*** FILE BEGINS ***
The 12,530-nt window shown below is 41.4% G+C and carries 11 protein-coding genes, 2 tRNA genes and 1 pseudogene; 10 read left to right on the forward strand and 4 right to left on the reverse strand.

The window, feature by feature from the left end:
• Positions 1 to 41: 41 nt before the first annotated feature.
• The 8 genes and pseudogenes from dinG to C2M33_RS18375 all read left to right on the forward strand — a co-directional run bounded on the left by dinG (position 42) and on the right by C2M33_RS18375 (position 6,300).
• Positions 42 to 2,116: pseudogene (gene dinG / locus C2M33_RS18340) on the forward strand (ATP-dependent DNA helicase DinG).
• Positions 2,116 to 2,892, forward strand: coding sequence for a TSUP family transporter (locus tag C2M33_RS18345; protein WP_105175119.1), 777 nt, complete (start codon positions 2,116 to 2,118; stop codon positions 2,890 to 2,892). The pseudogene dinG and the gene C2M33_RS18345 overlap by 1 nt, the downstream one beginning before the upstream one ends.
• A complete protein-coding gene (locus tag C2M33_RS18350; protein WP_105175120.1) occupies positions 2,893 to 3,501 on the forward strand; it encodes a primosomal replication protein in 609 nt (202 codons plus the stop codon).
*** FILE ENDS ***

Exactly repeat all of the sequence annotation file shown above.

The 12,530-nt window shown below is 41.4% G+C and carries 11 protein-coding genes, 2 tRNA genes and 1 pseudogene; 10 read left to right on the forward strand and 4 right to left on the reverse strand.

The window, feature by feature from the left end:
• Positions 1 to 41: 41 nt before the first annotated feature.
• The 8 genes and pseudogenes from dinG to C2M33_RS18375 all read left to right on the forward strand — a co-directional run bounded on the left by dinG (position 42) and on the right by C2M33_RS18375 (position 6,300).
• Positions 42 to 2,116: pseudogene (gene dinG / locus C2M33_RS18340) on the forward strand (ATP-dependent DNA helicase DinG).
• Positions 2,116 to 2,892, forward strand: coding sequence for a TSUP family transporter (locus tag C2M33_RS18345; protein WP_105175119.1), 777 nt, complete (start codon positions 2,116 to 2,118; stop codon positions 2,890 to 2,892). The pseudogene dinG and the gene C2M33_RS18345 overlap by 1 nt, the downstream one beginning before the upstream one ends.
• A complete protein-coding gene (locus tag C2M33_RS18350; protein WP_105175120.1) occupies positions 2,893 to 3,501 on the forward strand; it encodes a primosomal replication protein in 609 nt (202 codons plus the stop codon).